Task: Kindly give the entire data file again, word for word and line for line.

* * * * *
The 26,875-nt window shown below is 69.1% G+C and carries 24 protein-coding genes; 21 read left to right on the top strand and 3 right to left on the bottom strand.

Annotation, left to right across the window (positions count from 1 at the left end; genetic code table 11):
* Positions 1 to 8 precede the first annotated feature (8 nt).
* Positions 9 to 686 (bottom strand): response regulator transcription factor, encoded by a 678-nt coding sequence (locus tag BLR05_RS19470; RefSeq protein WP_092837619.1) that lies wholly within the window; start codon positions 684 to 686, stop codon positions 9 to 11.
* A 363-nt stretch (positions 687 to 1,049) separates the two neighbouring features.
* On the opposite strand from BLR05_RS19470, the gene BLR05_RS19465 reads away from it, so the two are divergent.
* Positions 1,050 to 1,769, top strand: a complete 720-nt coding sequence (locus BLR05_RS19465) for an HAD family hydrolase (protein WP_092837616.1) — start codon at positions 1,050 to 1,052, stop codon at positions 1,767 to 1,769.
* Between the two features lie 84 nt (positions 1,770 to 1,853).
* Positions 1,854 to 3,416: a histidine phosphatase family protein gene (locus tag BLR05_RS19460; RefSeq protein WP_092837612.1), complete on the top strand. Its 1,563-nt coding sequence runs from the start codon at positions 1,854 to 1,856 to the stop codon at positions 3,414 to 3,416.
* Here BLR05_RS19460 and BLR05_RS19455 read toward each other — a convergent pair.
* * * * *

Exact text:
The 26,875-nt window shown below is 69.1% G+C and carries 24 protein-coding genes; 21 read left to right on the top strand and 3 right to left on the bottom strand.

Annotation, left to right across the window (positions count from 1 at the left end; genetic code table 11):
* Positions 1 to 8 precede the first annotated feature (8 nt).
* Positions 9 to 686 (bottom strand): response regulator transcription factor, encoded by a 678-nt coding sequence (locus tag BLR05_RS19470; RefSeq protein WP_092837619.1) that lies wholly within the window; start codon positions 684 to 686, stop codon positions 9 to 11.
* A 363-nt stretch (positions 687 to 1,049) separates the two neighbouring features.
* On the opposite strand from BLR05_RS19470, the gene BLR05_RS19465 reads away from it, so the two are divergent.
* Positions 1,050 to 1,769, top strand: a complete 720-nt coding sequence (locus BLR05_RS19465) for an HAD family hydrolase (protein WP_092837616.1) — start codon at positions 1,050 to 1,052, stop codon at positions 1,767 to 1,769.
* Between the two features lie 84 nt (positions 1,770 to 1,853).
* Positions 1,854 to 3,416: a histidine phosphatase family protein gene (locus tag BLR05_RS19460; RefSeq protein WP_092837612.1), complete on the top strand. Its 1,563-nt coding sequence runs from the start codon at positions 1,854 to 1,856 to the stop codon at positions 3,414 to 3,416.
* Here BLR05_RS19460 and BLR05_RS19455 read toward each other — a convergent pair.